Should priests try to emulate Ko-Ko, and ‘make the punishment fit the crime’, or is the use of token penances appropriate and sufficient. After all, in the early Church we know that penances were substantial, and often lengthy : nowadays (as The Crescat remarked recently) it seems that you have to kill someone to get more than three Hail Marys !
Well, it seems to me that there are several points here.
The first is that the Sacrament of Penance works by your open admission of your sins, and your sinfulness. Nothing you can do can actually undo what you have done wrong – unless, of course, restitution is possible – so both the confession, and the penance, are merely ‘outward and visible signs’ of the effect of it all on your soul. Consequently, what matters is your contrition, and your willingness to accept whatever penance you are given in expiation for your sins.
At the same time, giving someone a ‘clever’ penance may be counterproductive. If, for example, the penance given is one which will go on for some time, it may be that circumstances prevent its completion, which can in turn lead to scruples . . . or the penance itself may, in an attempt to make it ‘appropriate’, be so mysterious as to make it un-performable. (I remember one Anglo-Catholic at Oxford who was more than a little bewildered to be told to ‘make himself a living sacrifice’ for his penance. Fortunately, when he referred the matter to another priest, he was promptly told ‘nonsense; say three Hail Marys’, which solved his problem . . . but it does lead one to ponder the question of what exactly ‘making oneself a living sacrifice’ might possibly involve !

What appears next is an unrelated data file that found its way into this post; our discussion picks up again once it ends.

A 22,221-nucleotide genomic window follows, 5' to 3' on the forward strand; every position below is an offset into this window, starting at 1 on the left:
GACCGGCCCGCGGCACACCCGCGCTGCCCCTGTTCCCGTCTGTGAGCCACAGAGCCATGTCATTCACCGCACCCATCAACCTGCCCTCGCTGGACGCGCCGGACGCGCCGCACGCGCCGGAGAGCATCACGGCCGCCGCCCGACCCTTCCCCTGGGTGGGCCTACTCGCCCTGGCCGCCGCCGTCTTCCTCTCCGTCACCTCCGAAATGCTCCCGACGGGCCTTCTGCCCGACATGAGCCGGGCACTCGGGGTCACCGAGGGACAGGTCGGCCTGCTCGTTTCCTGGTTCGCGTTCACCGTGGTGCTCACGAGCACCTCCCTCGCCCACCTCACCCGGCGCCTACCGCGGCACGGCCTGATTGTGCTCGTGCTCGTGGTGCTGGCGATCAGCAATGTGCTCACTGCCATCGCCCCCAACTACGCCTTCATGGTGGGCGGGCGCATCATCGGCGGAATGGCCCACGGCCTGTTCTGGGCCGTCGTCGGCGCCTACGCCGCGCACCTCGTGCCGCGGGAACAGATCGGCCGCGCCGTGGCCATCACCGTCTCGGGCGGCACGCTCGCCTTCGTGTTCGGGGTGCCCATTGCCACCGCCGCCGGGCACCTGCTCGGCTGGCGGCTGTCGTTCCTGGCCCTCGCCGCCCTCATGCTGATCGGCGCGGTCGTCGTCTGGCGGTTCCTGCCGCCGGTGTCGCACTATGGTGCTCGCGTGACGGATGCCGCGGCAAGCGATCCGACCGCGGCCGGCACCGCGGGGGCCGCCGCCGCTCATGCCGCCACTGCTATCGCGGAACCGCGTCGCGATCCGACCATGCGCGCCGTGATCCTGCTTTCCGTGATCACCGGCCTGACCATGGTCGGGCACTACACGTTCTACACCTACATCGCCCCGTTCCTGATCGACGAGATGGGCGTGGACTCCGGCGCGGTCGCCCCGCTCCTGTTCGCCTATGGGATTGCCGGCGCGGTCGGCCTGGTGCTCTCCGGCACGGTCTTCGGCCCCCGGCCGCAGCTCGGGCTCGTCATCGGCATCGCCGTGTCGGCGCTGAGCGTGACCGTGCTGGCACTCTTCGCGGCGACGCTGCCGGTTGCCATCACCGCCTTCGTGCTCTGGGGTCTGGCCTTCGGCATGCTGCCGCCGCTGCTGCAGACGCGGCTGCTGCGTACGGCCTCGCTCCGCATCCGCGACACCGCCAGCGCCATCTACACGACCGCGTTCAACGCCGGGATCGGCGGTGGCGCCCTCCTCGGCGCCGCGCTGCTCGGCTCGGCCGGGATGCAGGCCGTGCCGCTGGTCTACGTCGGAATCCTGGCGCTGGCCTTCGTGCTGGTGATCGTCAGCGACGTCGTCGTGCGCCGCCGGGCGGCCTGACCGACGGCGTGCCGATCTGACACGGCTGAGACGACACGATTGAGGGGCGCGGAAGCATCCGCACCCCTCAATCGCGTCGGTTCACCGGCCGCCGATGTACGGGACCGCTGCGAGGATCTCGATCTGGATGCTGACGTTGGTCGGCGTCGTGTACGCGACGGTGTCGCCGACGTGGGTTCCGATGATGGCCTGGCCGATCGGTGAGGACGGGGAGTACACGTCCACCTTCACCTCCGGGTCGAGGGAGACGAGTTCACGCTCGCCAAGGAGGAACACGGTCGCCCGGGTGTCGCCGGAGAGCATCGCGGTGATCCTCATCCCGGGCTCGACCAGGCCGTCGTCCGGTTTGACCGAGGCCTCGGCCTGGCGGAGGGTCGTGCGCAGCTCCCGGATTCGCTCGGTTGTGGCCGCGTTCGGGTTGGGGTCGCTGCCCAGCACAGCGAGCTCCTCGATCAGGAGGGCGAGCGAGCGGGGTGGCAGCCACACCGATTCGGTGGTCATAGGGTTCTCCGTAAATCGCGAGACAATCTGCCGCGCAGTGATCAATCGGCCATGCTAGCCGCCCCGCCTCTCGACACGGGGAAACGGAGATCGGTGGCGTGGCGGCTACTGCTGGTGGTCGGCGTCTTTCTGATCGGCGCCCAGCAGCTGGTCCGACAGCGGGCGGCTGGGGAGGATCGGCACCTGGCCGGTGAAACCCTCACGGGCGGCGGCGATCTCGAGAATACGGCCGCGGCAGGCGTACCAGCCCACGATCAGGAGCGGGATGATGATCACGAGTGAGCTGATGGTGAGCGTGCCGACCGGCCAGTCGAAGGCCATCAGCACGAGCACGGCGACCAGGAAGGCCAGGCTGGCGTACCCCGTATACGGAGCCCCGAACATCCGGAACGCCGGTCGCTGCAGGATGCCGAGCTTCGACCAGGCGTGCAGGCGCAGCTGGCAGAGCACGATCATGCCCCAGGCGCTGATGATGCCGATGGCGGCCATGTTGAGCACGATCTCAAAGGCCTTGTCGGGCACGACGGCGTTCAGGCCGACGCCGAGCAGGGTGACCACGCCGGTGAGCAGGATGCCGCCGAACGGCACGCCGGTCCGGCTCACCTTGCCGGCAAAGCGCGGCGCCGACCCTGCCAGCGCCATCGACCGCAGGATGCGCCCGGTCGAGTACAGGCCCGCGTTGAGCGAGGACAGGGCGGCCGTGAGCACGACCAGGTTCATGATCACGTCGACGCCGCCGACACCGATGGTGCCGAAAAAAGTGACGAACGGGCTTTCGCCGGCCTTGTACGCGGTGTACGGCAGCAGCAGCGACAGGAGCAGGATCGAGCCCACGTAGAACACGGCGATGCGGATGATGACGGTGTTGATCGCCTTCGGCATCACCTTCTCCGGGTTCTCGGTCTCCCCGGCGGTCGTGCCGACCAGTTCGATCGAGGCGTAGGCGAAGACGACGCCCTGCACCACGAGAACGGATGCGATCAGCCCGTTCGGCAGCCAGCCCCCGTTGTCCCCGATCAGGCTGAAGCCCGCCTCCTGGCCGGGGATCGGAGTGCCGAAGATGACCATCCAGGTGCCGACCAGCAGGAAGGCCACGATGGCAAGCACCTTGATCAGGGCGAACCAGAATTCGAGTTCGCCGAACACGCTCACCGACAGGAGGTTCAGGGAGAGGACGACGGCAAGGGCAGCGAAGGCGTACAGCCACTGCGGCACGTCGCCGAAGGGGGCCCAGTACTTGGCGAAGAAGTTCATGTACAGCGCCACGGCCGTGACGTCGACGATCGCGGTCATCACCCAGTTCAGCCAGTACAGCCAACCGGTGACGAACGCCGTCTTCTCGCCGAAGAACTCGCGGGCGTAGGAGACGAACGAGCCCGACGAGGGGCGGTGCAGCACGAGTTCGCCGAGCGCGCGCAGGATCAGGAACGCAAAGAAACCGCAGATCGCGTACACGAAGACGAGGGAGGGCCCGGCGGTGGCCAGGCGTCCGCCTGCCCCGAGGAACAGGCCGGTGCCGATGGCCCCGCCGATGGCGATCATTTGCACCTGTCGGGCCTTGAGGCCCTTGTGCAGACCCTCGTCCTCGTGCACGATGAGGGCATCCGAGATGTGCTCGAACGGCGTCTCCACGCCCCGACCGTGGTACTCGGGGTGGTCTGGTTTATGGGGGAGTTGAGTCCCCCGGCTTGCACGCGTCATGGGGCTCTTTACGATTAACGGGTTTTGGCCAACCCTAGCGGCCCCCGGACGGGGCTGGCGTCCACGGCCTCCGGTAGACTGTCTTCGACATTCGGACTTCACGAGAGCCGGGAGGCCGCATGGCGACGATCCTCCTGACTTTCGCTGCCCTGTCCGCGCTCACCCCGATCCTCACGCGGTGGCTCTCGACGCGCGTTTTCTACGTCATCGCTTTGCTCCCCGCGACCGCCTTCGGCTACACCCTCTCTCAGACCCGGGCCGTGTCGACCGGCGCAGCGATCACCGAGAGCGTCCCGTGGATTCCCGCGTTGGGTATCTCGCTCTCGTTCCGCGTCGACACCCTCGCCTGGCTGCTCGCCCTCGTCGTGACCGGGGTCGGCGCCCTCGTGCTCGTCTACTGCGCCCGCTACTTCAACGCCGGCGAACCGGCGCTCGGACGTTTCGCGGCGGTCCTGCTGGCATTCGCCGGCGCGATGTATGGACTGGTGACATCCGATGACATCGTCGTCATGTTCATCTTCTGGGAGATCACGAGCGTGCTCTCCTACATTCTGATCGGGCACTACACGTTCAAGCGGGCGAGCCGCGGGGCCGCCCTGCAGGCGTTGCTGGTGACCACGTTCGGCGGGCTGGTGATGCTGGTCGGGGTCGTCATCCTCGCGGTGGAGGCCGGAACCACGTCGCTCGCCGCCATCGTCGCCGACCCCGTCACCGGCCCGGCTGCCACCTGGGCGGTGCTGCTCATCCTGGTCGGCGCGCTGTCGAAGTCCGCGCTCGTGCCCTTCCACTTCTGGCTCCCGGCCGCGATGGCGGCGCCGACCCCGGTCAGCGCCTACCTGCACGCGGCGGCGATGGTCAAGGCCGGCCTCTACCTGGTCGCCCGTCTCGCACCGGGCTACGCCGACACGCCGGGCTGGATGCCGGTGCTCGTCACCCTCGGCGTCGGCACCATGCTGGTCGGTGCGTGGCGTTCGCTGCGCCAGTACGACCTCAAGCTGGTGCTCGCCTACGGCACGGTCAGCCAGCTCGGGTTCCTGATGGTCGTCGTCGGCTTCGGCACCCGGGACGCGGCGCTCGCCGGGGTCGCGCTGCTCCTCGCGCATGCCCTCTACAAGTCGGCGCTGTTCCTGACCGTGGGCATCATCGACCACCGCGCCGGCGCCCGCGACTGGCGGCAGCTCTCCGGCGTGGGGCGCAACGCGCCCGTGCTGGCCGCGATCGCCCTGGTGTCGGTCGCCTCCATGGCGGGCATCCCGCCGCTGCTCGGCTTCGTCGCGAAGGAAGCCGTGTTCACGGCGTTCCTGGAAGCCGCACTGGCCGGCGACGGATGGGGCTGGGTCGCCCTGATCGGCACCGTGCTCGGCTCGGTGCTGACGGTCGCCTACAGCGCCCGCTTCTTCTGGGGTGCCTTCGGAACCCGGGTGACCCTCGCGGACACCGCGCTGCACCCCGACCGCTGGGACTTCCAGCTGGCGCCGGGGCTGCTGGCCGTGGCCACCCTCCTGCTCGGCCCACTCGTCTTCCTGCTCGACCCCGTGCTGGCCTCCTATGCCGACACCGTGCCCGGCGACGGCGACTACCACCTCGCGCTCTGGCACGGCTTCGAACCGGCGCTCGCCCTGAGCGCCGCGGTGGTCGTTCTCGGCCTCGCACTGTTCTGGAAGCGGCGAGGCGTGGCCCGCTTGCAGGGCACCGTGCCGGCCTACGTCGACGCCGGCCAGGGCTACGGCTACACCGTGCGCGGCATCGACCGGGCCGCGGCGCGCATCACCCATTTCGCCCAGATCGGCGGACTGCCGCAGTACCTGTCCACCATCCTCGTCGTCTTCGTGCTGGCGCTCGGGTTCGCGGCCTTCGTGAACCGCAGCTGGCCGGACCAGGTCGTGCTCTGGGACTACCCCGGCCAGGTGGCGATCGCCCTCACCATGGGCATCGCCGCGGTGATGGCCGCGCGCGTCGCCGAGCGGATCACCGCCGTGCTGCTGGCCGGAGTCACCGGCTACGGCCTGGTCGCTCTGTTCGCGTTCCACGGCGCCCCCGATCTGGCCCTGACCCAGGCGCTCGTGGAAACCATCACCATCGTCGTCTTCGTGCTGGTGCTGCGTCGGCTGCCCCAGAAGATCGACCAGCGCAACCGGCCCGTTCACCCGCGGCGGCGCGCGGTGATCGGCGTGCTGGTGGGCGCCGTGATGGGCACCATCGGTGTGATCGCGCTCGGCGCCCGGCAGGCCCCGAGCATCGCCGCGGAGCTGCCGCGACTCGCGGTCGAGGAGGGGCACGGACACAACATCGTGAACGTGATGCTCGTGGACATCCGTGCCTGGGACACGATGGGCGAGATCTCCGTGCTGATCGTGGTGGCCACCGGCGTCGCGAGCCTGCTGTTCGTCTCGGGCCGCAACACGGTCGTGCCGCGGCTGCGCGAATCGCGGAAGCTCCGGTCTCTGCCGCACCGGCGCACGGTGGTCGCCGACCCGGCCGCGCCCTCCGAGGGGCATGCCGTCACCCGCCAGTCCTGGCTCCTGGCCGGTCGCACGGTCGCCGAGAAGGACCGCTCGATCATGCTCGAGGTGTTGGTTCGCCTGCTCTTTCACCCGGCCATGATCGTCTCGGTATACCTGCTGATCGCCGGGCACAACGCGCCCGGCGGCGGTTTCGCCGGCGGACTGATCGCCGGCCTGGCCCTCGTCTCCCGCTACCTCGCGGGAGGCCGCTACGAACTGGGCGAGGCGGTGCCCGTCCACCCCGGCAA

One priest I know basically uses two penances in alternation, changing them week by week : both are sensible, and involve the saying of a important (but not overlong) form of words . . . and both are followed by the direction ‘and then stay just a few minutes very quietly in the presence of Our Blessed Lord on the altar’. It’s not for me to say what the experts on Moral Theology would say about these penances; but I do know that the direction to spend a little time quietly before Our Lord is, for me, usually the most important part of the penance; because instead of just exchanging the repetition of a few words for the calming of my conscience, I have to have a few minutes of actual thought about what I have just done . . . and that, I think, is a valuable tool in moving forward with dealing, however slowly, with my sins.
May I suggest that, even if it is just ‘three Hail Marys’ this Saturday, you also add that ‘few minutes very quietly in the presence of Our Blessed Lord on the altar’ as a matter of devotion, and during it, express your gratitude for the absolution which you don’t deserve, but which Our Blessed Lord has so freely given you through His priest ?